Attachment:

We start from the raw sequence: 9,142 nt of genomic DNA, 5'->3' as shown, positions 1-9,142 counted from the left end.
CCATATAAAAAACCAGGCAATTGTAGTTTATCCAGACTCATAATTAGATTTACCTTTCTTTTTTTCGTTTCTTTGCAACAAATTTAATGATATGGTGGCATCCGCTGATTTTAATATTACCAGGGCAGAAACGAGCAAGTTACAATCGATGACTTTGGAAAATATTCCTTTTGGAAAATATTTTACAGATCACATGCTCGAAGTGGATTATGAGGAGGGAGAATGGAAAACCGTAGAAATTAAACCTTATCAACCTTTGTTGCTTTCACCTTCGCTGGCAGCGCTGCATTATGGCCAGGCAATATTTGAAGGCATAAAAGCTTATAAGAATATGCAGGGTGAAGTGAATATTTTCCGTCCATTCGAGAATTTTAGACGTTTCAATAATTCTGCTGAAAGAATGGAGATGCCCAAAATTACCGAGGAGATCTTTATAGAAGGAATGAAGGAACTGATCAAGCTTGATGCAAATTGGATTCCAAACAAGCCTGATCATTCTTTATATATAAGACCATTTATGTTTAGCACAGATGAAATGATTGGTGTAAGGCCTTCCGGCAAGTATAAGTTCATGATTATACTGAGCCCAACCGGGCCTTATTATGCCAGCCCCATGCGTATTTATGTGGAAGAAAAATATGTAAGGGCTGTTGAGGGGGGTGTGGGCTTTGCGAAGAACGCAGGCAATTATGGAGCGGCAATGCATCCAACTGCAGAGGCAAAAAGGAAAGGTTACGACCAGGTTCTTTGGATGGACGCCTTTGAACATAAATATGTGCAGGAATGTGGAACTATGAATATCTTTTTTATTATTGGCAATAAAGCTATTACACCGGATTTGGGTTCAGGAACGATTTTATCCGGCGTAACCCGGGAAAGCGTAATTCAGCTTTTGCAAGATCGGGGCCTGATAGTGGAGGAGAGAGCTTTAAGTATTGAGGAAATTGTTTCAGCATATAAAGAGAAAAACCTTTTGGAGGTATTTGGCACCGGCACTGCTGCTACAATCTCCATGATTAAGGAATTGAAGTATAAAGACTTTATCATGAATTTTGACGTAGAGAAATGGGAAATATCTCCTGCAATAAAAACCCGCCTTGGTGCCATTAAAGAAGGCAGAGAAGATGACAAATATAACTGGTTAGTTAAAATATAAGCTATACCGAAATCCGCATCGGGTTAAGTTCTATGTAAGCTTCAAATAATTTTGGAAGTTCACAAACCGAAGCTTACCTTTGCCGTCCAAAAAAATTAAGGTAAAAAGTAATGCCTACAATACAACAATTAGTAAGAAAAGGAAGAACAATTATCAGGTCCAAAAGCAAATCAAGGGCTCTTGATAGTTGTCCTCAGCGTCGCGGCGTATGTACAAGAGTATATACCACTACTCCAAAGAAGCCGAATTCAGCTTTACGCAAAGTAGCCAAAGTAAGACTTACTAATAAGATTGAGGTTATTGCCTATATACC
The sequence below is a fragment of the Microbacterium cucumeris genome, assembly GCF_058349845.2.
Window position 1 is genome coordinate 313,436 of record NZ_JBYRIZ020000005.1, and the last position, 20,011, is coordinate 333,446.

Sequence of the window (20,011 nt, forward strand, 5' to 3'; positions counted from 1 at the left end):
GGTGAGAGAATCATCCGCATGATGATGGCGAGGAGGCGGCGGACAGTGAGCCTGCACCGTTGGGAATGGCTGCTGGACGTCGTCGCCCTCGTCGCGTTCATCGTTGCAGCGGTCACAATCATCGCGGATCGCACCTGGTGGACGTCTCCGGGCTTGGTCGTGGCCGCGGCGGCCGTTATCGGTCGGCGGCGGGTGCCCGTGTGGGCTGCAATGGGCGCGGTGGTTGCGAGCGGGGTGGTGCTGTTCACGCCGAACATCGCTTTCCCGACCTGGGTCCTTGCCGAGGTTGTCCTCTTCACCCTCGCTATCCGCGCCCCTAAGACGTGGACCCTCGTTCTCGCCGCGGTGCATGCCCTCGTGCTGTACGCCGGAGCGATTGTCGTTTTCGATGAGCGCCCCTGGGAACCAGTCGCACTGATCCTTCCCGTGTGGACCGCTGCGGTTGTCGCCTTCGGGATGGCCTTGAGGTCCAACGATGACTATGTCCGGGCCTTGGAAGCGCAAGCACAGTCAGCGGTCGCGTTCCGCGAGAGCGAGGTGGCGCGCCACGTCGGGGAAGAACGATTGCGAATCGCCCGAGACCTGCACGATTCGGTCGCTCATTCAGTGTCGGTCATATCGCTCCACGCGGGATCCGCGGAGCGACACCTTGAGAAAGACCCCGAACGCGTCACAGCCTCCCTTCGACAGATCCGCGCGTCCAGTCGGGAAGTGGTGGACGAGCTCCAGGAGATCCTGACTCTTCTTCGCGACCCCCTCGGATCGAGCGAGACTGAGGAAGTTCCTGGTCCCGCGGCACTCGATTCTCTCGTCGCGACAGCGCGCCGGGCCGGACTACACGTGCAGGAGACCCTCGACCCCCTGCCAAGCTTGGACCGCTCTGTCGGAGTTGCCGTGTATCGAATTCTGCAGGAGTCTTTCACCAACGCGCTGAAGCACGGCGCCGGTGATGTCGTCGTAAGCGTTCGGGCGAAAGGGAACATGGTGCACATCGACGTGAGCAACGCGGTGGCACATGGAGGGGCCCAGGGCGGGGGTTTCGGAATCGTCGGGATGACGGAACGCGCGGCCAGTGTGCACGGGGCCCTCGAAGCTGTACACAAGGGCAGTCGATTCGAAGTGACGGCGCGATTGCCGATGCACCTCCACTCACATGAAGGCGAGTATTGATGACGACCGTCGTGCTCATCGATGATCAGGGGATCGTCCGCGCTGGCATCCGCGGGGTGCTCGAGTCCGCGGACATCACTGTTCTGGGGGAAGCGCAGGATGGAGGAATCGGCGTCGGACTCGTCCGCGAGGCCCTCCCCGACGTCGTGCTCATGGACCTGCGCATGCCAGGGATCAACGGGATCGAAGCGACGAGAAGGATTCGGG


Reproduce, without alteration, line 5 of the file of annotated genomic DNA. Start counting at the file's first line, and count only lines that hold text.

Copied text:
Sequence of the window (20,011 nt, forward strand, 5' to 3'; positions counted from 1 at the left end):